If you’re just writing a nice Christmas tune though, you don’t even have to use words. But just keep it simple when starting out: maybe sing about traditions you have. My family gets a fancy French toast bake soaking on Christmas eve, so maybe I would write something like “On Christmas eve, we get together, (fa la la…) Warm despite the winter weather (fa la la la). We cut the apples and the bread (fa la la), Right before we go to bed (fa la la la).”
Clearly I just wrote my own lyrics to “Deck the Hall,” but that’s a great way to start: follow a predetermined form, just like with musical structure. From there I would change the rhythm first, and in doing so, I’d hear a different melody in my head, something like this:
Sometimes the hardest part can be to come up with the words to start, so using prompts to get you started can help. That’s why I created the Christmas rhythm card packs (for 4/4, 3/4, and 6/8), which you can check out here.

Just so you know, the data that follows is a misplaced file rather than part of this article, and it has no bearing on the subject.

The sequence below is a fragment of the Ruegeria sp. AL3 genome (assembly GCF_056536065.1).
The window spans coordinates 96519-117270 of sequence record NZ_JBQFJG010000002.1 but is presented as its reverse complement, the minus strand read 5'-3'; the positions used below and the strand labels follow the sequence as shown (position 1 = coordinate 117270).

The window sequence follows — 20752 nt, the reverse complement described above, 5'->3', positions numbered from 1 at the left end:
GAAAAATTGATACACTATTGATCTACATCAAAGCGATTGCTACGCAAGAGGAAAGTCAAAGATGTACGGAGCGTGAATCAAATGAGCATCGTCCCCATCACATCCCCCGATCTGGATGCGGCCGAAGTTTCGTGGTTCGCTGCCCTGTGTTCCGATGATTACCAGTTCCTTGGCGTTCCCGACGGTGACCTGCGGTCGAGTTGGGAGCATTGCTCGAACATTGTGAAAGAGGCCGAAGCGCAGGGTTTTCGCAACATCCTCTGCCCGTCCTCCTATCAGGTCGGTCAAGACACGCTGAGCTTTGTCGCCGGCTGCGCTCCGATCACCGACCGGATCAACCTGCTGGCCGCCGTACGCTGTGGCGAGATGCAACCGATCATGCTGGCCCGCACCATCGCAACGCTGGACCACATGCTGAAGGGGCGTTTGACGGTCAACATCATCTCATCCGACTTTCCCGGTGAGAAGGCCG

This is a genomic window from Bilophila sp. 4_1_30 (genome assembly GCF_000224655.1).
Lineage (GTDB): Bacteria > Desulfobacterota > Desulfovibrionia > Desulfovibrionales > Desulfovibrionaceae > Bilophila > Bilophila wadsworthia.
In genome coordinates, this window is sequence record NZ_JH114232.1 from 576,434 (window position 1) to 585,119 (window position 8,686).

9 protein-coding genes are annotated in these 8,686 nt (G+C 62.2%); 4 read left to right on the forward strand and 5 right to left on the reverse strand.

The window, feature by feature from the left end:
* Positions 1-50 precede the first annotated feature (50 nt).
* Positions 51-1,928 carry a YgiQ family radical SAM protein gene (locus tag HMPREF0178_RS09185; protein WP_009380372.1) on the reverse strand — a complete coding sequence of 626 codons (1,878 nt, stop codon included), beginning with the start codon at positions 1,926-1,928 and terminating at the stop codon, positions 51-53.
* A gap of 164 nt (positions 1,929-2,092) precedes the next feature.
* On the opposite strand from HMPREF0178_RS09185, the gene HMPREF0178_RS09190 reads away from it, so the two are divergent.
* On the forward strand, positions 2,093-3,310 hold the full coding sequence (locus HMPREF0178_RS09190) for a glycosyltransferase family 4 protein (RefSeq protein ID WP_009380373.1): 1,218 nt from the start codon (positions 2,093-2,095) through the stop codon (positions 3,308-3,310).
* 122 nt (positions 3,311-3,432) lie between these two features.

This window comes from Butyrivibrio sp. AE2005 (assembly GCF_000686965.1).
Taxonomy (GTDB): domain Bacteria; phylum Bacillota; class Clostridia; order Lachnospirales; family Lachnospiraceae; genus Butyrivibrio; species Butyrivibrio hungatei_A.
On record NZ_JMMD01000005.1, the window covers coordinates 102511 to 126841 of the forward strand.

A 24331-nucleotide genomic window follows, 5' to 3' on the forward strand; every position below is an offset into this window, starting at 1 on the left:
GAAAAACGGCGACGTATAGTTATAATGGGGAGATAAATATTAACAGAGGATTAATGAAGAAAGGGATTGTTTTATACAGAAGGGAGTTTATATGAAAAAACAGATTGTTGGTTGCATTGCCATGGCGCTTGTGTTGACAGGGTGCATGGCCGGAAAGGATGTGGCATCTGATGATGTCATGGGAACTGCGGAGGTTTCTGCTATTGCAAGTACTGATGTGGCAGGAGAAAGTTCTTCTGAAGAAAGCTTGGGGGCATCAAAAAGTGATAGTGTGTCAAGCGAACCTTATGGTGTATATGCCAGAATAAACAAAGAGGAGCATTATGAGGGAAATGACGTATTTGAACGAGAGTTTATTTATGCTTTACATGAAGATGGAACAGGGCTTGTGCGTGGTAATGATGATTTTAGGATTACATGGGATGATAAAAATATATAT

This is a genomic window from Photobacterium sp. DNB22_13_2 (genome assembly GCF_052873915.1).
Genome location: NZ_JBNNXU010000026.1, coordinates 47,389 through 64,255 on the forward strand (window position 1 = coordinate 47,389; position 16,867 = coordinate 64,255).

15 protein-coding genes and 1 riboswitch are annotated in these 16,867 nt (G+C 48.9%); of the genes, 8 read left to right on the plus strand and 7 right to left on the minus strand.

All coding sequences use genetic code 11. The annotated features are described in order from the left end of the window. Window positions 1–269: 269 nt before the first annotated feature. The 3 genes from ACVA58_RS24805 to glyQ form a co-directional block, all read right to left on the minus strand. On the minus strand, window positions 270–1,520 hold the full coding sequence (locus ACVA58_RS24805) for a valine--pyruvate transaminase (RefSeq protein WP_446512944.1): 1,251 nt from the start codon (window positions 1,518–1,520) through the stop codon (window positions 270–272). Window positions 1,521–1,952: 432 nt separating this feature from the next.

Music analysis can go as deeply as you want it to, but I hope this brief look at harmony, melody, and structure in “Deck the Hall” has helped those of you who may be new to music analysis. It’s helpful to look at beloved favorites for examples of structure for inspiration for composition and to show the options performers have to express many different sentiments.
Check out the next post in the series: We Wish You a Merry Christmas, where I write another little Christmas tune of my own using what I learned from an analysis of the carol!
Hi, I’m Amy!
I’m a PhD studying Music Theory & Cognition at Northwestern University in Chicago.